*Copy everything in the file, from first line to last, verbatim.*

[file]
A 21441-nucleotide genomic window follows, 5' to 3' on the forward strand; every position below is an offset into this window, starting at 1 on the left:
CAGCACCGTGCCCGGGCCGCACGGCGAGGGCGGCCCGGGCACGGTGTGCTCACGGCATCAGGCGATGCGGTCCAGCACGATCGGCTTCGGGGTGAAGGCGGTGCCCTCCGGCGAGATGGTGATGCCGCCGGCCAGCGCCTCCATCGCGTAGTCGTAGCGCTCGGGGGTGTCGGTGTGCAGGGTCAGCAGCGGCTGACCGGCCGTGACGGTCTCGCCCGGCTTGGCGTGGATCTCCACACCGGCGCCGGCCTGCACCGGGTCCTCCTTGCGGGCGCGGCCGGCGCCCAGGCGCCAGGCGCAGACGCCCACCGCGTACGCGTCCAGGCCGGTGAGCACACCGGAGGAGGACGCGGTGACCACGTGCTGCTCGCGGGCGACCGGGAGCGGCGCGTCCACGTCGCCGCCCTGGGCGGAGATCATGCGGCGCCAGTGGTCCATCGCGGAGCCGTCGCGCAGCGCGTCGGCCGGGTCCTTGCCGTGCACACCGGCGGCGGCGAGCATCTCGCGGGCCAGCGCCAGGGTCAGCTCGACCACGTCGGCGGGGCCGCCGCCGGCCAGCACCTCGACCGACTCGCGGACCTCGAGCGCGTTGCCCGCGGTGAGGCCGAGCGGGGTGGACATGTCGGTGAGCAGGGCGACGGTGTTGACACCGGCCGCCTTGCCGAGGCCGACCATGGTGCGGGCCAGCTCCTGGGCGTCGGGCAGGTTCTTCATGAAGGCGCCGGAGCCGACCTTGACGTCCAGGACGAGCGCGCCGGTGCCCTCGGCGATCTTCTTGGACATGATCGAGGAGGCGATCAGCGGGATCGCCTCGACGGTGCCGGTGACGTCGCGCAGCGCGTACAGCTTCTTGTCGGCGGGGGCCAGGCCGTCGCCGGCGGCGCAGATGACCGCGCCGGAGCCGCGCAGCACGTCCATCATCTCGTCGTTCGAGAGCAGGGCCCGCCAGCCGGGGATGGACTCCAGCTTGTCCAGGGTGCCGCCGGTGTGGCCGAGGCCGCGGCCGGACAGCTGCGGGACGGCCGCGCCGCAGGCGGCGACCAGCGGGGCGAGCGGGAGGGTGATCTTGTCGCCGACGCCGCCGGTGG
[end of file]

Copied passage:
A 21441-nucleotide genomic window follows, 5' to 3' on the forward strand; every position below is an offset into this window, starting at 1 on the left:
CAGCACCGTGCCCGGGCCGCACGGCGAGGGCGGCCCGGGCACGGTGTGCTCACGGCATCAGGCGATGCGGTCCAGCACGATCGGCTTCGGGGTGAAGGCGGTGCCCTCCGGCGAGATGGTGATGCCGCCGGCCAGCGCCTCCATCGCGTAGTCGTAGCGCTCGGGGGTGTCGGTGTGCAGGGTCAGCAGCGGCTGACCGGCCGTGACGGTCTCGCCCGGCTTGGCGTGGATCTCCACACCGGCGCCGGCCTGCACCGGGTCCTCCTTGCGGGCGCGGCCGGCGCCCAGGCGCCAGGCGCAGACGCCCACCGCGTACGCGTCCAGGCCGGTGAGCACACCGGAGGAGGACGCGGTGACCACGTGCTGCTCGCGGGCGACCGGGAGCGGCGCGTCCACGTCGCCGCCCTGGGCGGAGATCATGCGGCGCCAGTGGTCCATCGCGGAGCCGTCGCGCAGCGCGTCGGCCGGGTCCTTGCCGTGCACACCGGCGGCGGCGAGCATCTCGCGGGCCAGCGCCAGGGTCAGCTCGACCACGTCGGCGGGGCCGCCGCCGGCCAGCACCTCGACCGACTCGCGGACCTCGAGCGCGTTGCCCGCGGTGAGGCCGAGCGGGGTGGACATGTCGGTGAGCAGGGCGACGGTGTTGACACCGGCCGCCTTGCCGAGGCCGACCATGGTGCGGGCCAGCTCCTGGGCGTCGGGCAGGTTCTTCATGAAGGCGCCGGAGCCGACCTTGACGTCCAGGACGAGCGCGCCGGTGCCCTCGGCGATCTTCTTGGACATGATCGAGGAGGCGATCAGCGGGATCGCCTCGACGGTGCCGGTGACGTCGCGCAGCGCGTACAGCTTCTTGTCGGCGGGGGCCAGGCCGTCGCCGGCGGCGCAGATGACCGCGCCGGAGCCGCGCAGCACGTCCATCATCTCGTCGTTCGAGAGCAGGGCCCGCCAGCCGGGGATGGACTCCAGCTTGTCCAGGGTGCCGCCGGTGTGGCCGAGGCCGCGGCCGGACAGCTGCGGGACGGCCGCGCCGCAGGCGGCGACCAGCGGGGCGAGCGGGAGGGTGATCTTGTCGCCGACGCCGCCGGTGG